Tuesday, October 14, 2003

Supreme Court to Take On Pledge of Allegiance Case

The Supreme Court has decided it will rule on the (in)famous California case in which "atheist activist" Michael Newdow sought to have the words "under God" removed from the Pledge of Allegiance.

Justice Antonin Scalia has recused himself from the case, in response to Newdow's petition citing Scalia's words at a Knights of Columbus conference as evidence of bias. This, of course, makes it all the more likely that the SCOTUS will rule against the Pledge.

I am genuinely of two minds on this matter: On the one hand, I am opposed to anything that will further strip religion from the public life of the nation. I think that Madison's dictum that our form of government is suitable for only a "godly people" is true, and that the Naked Public Square will lead to further breakdown of the social fabric, and so, inevitably, to tyrrany.

On the other hand, I wonder if removing the phrase "under God" from the Pledge wouldn't be a sort of "truth in advertising." After all, I think it is scarcely credible to claim that we are still, in any meaningful sense, a nation "under God". Wouldn't removing those words from the Pledge simply be a recognition of reality?

That phrase, "under God", has, for many Americans, become an empty shibboleth. To utter it is to simply "observe the pieties". In it's original meaning, it implied that the Nation saw itself as subject to God: that we as a people sought to place ourselves under the guidance and authority of God. I'd be surprised if one in ten Americans actually thought anything like that today. I think that when many Americans think of God, they think of a cosmic sugar-daddy who is "on our side", and not of how we mock Him with our embrace of the Culture of Death.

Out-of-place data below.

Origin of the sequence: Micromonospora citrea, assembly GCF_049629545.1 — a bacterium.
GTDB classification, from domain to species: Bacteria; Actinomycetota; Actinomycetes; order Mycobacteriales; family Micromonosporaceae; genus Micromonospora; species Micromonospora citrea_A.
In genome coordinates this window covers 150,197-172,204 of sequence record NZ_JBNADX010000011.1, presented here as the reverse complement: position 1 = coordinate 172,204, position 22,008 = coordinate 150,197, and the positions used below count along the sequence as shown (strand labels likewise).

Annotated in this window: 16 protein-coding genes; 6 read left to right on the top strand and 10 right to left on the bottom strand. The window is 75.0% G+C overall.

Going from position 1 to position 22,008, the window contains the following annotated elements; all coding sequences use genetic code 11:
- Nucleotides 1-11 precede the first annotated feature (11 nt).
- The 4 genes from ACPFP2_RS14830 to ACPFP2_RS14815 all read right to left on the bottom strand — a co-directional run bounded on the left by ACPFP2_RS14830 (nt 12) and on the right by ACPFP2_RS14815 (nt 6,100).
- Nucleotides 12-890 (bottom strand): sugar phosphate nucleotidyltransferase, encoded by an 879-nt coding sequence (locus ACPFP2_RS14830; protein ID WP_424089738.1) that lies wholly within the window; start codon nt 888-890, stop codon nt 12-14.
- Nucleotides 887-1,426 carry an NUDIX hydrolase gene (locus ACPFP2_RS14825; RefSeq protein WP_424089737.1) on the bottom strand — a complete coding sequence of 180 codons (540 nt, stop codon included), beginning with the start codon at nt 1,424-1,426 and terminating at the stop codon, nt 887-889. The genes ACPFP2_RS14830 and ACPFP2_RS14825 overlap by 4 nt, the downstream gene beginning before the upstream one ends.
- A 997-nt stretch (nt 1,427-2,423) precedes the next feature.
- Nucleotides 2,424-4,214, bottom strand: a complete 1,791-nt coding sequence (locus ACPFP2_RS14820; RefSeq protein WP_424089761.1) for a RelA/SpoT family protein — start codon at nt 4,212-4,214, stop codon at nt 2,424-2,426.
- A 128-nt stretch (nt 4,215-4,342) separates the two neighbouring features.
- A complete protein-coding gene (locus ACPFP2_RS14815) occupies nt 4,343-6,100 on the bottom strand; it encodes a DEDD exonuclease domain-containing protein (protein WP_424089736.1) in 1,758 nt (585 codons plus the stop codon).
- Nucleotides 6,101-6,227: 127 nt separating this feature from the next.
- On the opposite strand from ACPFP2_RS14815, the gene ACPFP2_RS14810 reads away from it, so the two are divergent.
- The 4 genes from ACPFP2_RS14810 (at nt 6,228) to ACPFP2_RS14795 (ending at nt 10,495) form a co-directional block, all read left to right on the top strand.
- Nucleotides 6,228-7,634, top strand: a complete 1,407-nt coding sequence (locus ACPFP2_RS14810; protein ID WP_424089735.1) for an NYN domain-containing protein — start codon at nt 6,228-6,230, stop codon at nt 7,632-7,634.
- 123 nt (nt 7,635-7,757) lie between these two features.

While I would be sorry to see those two words go, I think that truthfulness always has a salutary, and sometimes even a bracing effect. Losing that phrase might shake some Americans out of the fantasy that America has some sort of manifest-destiny Sacred Mandate, and that we have a divine mission to spread the Sapientia, Lux & Pax Americana to all the world.

The only message destined to go "to all the world" is the Good News and Truth of Our Lord Jesus Christ. We'd do well to start living up to it better here at home, and the first step to so doing is acknowledging that we're doing a pretty poor job of it right now.